Thursday, 26 May 2016

A poem by Leila K. Norako

Teaching on a Gun-Friendly Campus: A Brief Guide*

Be guarded and careful
when tempted to speak
of guns.

Refrain from posting cute
signs that read:
“Gun-free classroom.”

Ask none of your students
if they are armed.

Avoid meeting with students
outside of posted office hours, but

            you cannot refuse to hold them altogether
            a $10k fine awaits you if you do
            students must be allowed to bring their guns, but
            you can probably opt to meet in public spaces.

Take care as well when
you attempt to speak
of hard things.
It actually might be best—
since you no longer can afford
to risk outrage or anger—
simply to strike
controversial topics
like the following
from the syllabus:

Huckleberry Finn
bell hooks
Ferguson and Flint
the torture of detainees
Queer Theory
embryonic screening
Confederate flags
Joan of Arc
dystopian fiction
global warming
the fabliaux
voting rights
Kent State
a living wage
organic farming
the Rwandan Genocide
physician-assisted suicide
the war in Iraq
stem cell research
universal health care
young millennials
and zoos.

Try as well to avoid
in class assignments
that risk chafing those
already irritable.
For instance,
Stage no debates,
and do not ask
students to write sestinas
or diagram sentences.
Require no timed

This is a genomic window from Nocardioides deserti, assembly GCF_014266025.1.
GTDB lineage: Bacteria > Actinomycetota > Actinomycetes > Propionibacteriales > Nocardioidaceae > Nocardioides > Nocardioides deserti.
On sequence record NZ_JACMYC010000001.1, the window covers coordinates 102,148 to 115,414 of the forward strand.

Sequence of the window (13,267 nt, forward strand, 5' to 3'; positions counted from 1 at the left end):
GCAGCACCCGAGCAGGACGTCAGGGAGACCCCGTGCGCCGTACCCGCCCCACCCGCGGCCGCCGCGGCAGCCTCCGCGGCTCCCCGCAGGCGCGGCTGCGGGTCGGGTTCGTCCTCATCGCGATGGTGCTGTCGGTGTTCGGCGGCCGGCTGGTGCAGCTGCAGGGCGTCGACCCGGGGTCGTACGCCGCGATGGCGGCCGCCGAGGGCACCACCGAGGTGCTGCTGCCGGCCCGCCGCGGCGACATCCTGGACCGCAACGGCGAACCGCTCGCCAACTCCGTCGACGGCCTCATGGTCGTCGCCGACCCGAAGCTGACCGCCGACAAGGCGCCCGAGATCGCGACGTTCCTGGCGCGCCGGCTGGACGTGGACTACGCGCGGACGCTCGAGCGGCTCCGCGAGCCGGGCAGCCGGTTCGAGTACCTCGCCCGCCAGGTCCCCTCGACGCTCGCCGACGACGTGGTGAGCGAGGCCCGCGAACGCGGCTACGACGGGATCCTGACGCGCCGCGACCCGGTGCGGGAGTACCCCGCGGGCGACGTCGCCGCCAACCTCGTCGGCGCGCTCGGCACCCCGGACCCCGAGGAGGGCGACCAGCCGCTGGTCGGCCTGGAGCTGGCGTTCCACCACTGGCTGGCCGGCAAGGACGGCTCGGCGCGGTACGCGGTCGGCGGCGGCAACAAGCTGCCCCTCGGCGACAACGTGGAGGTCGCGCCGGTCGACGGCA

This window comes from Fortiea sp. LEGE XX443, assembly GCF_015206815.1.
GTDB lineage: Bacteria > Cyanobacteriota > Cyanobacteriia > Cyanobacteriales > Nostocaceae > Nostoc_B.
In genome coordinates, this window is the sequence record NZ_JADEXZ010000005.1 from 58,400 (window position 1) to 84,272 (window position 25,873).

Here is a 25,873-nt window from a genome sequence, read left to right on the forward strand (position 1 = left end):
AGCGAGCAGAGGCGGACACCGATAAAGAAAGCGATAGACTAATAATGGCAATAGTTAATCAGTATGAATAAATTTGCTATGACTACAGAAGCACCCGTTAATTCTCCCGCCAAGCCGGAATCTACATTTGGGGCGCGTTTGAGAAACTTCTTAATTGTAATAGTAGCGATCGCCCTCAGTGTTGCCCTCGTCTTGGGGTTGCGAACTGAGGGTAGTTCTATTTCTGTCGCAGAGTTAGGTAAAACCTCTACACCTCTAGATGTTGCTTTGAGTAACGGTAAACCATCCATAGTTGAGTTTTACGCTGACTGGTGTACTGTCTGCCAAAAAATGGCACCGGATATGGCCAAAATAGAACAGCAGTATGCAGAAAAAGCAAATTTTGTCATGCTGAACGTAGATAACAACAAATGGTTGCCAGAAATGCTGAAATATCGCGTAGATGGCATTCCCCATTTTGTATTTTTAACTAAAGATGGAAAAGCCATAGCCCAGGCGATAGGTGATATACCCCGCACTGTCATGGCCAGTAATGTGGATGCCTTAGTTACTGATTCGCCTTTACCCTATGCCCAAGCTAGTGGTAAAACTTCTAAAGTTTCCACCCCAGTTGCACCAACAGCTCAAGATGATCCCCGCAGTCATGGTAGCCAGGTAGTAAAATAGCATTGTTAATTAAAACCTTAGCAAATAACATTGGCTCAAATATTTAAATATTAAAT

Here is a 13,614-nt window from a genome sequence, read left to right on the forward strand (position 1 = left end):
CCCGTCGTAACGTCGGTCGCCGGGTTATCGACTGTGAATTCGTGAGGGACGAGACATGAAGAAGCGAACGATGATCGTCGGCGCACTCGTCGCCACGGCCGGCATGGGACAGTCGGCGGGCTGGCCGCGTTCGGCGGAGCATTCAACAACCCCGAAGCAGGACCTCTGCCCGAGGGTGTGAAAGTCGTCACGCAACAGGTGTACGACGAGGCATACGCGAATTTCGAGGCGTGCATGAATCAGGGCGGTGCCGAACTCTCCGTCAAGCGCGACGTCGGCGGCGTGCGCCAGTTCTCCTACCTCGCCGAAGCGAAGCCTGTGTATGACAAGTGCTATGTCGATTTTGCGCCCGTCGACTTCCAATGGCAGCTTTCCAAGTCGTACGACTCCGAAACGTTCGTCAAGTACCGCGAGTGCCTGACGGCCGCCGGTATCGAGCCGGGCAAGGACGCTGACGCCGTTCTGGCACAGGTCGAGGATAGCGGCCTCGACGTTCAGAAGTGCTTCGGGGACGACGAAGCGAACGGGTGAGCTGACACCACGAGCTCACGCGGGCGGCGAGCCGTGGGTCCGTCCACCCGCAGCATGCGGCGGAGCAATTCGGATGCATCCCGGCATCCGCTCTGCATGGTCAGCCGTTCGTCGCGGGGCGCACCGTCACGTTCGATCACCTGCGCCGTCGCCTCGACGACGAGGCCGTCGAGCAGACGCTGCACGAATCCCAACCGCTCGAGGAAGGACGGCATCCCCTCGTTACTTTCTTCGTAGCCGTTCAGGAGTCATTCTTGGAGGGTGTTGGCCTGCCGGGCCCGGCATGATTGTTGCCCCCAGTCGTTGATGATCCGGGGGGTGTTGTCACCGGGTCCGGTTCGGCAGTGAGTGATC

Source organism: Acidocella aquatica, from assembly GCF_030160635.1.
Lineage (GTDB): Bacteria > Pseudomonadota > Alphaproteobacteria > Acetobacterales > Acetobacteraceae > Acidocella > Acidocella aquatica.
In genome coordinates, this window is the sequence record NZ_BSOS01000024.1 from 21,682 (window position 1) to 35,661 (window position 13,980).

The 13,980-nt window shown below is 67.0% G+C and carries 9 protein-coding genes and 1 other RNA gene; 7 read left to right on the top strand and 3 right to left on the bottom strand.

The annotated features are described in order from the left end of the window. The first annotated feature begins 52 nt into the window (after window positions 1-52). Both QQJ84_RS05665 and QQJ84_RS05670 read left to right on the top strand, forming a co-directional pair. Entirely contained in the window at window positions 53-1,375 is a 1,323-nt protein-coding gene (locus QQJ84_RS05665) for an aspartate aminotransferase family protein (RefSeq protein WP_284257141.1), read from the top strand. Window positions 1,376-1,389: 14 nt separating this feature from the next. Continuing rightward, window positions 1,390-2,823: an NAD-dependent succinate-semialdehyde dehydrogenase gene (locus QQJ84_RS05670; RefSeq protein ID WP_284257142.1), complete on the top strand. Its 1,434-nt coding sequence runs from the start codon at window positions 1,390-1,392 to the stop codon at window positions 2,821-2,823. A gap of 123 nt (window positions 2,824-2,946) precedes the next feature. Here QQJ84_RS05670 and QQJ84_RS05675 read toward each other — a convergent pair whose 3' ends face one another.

math tests,
and certainly refrain
from any titrations
or dissections
in the lab.

If you must speak
of Darwin,
postcolonial theory,
or Margaret Atwood
you might consider
wearing Kevlar.
And if you must lecture
on the speech of Aristophanes,
do so from the confines
of your personal tank.

You just can’t be too careful. 

And before we forget:
try as best you can
to ignore
that swelling sound
in the distance.
It’s merely the death rattle
of education
as you know it.

*Some of the phrases in the first few stanzas are paraphrased versions of ones found in a PowerPoint presentation recently delivered to the University of Houston’s Faculty Senate.

I would like to thank Asa Mittman for helping to inspire the final stanza of the poem, and David Perry for discovering the PowerPoint and bringing it to the attention of the general public.

Leila K. Norako is a scholar of medieval English literature and a poet who currently calls the San Francisco Bay Area home. She is fast at work on two poetry projects at present: a chapbook of poems about Iceland, and a series of poems that meditate on loss and its aftershocks. She currently serves as a postdoctoral fellow in Stanford's Thinking Matters Program, and starting this Fall she will be an Assistant Professor of English at The University of Washington. She writes about the intersections of medieval and modern cultures on her blog, In Romaunce as We Rede, and also makes occasional appearances on Twitter (@Na_Pomaikai). 

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